I read a quote from John Perkins several week ago and I just can’t get it out of my head.

“Living the gospel means desiring for your neighbor and your neighbor’s family that which you desire for yourself and your family.”

Lets be real.  I don’t meet that standard very often – but I am struggling to work out what it looks life in my life. Working for World Orphans in developing countries and my experience as a teacher and coach in South Carolina public schools has brought me face to face with children who are suffering the effects of generational poverty and institutional injustice.

You would have to be pretty cold and calloused to work in these environments and not feel compassion for these children. But after the compassion and sadness comes then what do you do? Do you walk away sad? Do you blame it on the lack of character of “those people”?

Read more from Nate by clicking here…

“In What Ways Do You Feel Like You’re in Over Your Head?” — Questions You Can Ask a Missionary, Part 7

Our friends (and fellow missionaries) Keith and Lori Doster recently linked to an article about stressors that missionaries face. The original article is called 12 Questions You Can Ask a Missionary to Help Them Stay on the Field. Missionaries are not unique to these stressors; however, they do face them in situations where they often feel vulnerable and lonely.

If you know any missionaries, I encourage you to support and encourage them by asking one or more of these questions (but not all 12 at once!). For the sake of our friends, supports, and blog-readers, I wanted to proactively answer these questions over the next few months. (Of course, feel free to ask us these questions personally.)

question_mark_sign fotopedia Colin_K

Question 7:   “In what ways do you feel like you’re in over your head?”

I like how this question assumes that I’m in over my head. Because I am. And I think that is a part of being a disciple and living on mission.

If you never feel like you’re in over your head, it means you are not risking anything. (Of course, you could feel like you’re overwhelmed for the wrong reasons, but that’s another post for another day.)

Being overwhelmed with life is a good thing, even when I don’t like it. Being overwhelmed drives me toward Jesus, because my own resources and spirit are lacking. I am reminded that the gospel is sufficient (II Corinthians 12:9).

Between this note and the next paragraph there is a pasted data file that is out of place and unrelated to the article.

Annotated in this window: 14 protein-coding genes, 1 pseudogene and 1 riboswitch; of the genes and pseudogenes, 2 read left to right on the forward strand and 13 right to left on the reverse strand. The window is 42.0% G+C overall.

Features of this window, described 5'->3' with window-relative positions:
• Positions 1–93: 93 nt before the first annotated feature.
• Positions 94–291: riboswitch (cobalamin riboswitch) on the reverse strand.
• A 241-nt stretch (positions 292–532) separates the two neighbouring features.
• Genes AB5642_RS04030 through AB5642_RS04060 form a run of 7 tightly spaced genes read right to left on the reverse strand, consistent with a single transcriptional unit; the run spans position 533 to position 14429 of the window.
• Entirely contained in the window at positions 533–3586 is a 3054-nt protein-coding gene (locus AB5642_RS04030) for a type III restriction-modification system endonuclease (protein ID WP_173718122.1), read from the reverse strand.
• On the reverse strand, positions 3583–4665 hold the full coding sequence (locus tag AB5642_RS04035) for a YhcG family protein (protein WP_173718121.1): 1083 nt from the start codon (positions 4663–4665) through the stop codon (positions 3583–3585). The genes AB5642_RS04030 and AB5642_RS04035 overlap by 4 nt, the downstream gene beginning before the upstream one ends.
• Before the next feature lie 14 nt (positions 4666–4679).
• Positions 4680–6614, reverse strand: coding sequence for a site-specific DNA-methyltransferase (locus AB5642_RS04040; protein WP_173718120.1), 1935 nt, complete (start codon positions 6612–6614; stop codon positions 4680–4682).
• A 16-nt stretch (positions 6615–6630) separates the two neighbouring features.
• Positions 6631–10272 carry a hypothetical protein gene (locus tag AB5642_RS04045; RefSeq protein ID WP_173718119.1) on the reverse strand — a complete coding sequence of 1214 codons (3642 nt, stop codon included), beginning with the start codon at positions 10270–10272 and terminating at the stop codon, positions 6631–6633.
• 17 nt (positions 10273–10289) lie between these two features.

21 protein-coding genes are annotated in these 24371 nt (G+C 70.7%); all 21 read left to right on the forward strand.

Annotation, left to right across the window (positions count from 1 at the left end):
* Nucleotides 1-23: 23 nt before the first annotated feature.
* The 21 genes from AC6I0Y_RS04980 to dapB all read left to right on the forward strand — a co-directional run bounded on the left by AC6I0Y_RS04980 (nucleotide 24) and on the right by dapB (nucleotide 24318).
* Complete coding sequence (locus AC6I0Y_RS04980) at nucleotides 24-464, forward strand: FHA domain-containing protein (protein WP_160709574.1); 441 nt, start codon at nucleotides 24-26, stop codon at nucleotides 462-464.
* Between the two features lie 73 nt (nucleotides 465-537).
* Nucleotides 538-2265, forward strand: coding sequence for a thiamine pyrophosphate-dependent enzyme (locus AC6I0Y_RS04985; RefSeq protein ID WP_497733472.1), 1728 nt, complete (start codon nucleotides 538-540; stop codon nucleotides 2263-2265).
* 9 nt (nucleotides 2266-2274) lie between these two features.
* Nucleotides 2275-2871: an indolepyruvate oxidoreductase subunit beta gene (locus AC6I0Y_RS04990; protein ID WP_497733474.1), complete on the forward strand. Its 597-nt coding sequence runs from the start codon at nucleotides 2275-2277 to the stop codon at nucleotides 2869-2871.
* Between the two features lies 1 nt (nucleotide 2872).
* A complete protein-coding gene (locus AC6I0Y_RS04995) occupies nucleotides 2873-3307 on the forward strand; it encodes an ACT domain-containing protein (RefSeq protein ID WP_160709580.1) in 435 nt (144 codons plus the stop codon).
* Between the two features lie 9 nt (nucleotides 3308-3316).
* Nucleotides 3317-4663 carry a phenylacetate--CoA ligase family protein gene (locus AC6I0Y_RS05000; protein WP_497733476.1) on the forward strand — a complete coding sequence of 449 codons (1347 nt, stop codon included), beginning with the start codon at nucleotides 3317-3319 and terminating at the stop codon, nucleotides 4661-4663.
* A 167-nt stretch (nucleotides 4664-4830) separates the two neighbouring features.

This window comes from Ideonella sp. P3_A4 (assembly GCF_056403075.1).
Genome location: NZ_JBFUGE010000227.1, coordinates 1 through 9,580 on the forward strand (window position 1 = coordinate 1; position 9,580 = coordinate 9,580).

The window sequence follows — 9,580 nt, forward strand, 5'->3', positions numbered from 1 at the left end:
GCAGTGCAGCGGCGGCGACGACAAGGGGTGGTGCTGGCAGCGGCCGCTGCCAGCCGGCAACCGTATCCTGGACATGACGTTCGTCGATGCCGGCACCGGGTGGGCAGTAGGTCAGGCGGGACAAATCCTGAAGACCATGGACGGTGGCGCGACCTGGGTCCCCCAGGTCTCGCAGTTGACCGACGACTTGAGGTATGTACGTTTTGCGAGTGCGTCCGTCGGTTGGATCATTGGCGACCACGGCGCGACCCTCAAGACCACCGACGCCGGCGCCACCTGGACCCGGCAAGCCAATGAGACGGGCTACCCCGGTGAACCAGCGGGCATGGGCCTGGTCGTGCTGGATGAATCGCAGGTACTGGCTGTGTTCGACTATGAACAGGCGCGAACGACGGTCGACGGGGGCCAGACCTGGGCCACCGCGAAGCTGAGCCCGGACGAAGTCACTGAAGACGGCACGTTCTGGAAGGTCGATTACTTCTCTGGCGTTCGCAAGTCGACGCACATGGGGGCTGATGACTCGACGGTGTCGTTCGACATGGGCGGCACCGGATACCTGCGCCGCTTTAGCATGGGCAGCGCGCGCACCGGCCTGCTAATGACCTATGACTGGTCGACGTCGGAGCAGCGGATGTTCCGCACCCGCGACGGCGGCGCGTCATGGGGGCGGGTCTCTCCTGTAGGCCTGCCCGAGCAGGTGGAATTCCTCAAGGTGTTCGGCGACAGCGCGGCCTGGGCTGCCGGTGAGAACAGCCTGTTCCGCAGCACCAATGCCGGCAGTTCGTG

From the Get-Go

The fact that I’m in over my head has been apparent since I started working in Allendale. God helped me understand that the “harvest is plentiful, but the laborers are few.” That’s true in Allendale, and everywhere. There is no place on earth where Christ’s redemption is not needed.

Click here to read more…

“Have You Been Able to Spend Meaningful Time in the Word This Week?” – Questions You Can Ask a Missionary, Part 4

Our friends (and fellow missionaries) Keith and Lori Doster recently linked to an article about stressors that missionaries face. The original article is called 12 Questions You Can Ask a Missionary to Help Them Stay on the Field. Missionaries are not unique to these stressors; however, they do face them in situations where they often feel vulnerable and lonely.

If you know any missionaries, I encourage you to support and encourage them by asking one or more of these questions (but not all 12 at once!). For the sake of our friends, supports, and blog-readers, I wanted to proactively answer these questions over the next few months. (Of course, feel free to ask us these questions personally.)

question_mark_sign fotopedia Colin_K

Question 4:   “Have you been able to spend meaningful time in the Word this week?”

I do a pretty good job getting up in the morning for a time of solitude with God. It’s not that I absolutely love getting up early. It’s just that I know that if I want any time of quiet and concentration in the house, it has to be first thing in the morning.

I started reading the Bible regularly soon after I became a Christian when I was in college. At first, it was only a couple of days per week, but now I do it every day (with rare exception). Some days I get more out of it than on other days. Some days I read longer than others. But I’m in the Word nonetheless. And I am glad that I read an article that explains the importance of Reading the Bible the Cross.

Click here to keep reading…

Critiquing the Missional Movement

BlackMissionalCritique Verge

Kyle Canty, an African-American who grew up in north Philadelphia, writes:

“During the past couple of years I’ve recognized the homogeneity of these circles [of the missional movement] — most of the speakers are white. Interesting enough, many of the topics that are being written about and presented at these events are topics that I’ve heard about throughout my life. (e.g., justice, mercy, meeting felt needs, etc.)

Well before these were popular topics within evangelicalism, these were important issues among black pastors, preachers and theologians. The black church finds its uniqueness in the soil where it is cultivated — usually within marginalized and oppressed communities.”

I think he has a great point. The originators, leaders, and followers of the missional movement tend to think they have come up with a new strategy, or at least are reclaiming an old and forgotten vision. And I am just as guilty. 

Click here to learn more…